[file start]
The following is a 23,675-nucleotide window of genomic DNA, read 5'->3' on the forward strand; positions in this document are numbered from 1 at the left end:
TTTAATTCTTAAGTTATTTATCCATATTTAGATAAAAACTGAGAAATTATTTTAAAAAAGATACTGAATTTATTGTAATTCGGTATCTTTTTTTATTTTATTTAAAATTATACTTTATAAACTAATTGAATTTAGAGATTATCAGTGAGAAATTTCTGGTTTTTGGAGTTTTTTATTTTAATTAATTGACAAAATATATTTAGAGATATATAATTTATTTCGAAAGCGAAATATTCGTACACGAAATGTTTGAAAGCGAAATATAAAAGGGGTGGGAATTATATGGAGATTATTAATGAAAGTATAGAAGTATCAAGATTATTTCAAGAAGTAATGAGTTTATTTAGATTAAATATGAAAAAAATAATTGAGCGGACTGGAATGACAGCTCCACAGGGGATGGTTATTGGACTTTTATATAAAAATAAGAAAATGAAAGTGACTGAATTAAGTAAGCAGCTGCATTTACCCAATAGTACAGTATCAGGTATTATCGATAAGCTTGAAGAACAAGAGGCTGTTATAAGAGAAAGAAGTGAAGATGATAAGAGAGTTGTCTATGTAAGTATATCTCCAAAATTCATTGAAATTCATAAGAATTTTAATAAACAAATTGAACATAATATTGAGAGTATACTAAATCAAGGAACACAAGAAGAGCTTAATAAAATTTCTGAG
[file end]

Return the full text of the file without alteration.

The following is a 23,675-nucleotide window of genomic DNA, read 5'->3' on the forward strand; positions in this document are numbered from 1 at the left end:
TTTAATTCTTAAGTTATTTATCCATATTTAGATAAAAACTGAGAAATTATTTTAAAAAAGATACTGAATTTATTGTAATTCGGTATCTTTTTTTATTTTATTTAAAATTATACTTTATAAACTAATTGAATTTAGAGATTATCAGTGAGAAATTTCTGGTTTTTGGAGTTTTTTATTTTAATTAATTGACAAAATATATTTAGAGATATATAATTTATTTCGAAAGCGAAATATTCGTACACGAAATGTTTGAAAGCGAAATATAAAAGGGGTGGGAATTATATGGAGATTATTAATGAAAGTATAGAAGTATCAAGATTATTTCAAGAAGTAATGAGTTTATTTAGATTAAATATGAAAAAAATAATTGAGCGGACTGGAATGACAGCTCCACAGGGGATGGTTATTGGACTTTTATATAAAAATAAGAAAATGAAAGTGACTGAATTAAGTAAGCAGCTGCATTTACCCAATAGTACAGTATCAGGTATTATCGATAAGCTTGAAGAACAAGAGGCTGTTATAAGAGAAAGAAGTGAAGATGATAAGAGAGTTGTCTATGTAAGTATATCTCCAAAATTCATTGAAATTCATAAGAATTTTAATAAACAAATTGAACATAATATTGAGAGTATACTAAATCAAGGAACACAAGAAGAGCTTAATAAAATTTCTGAG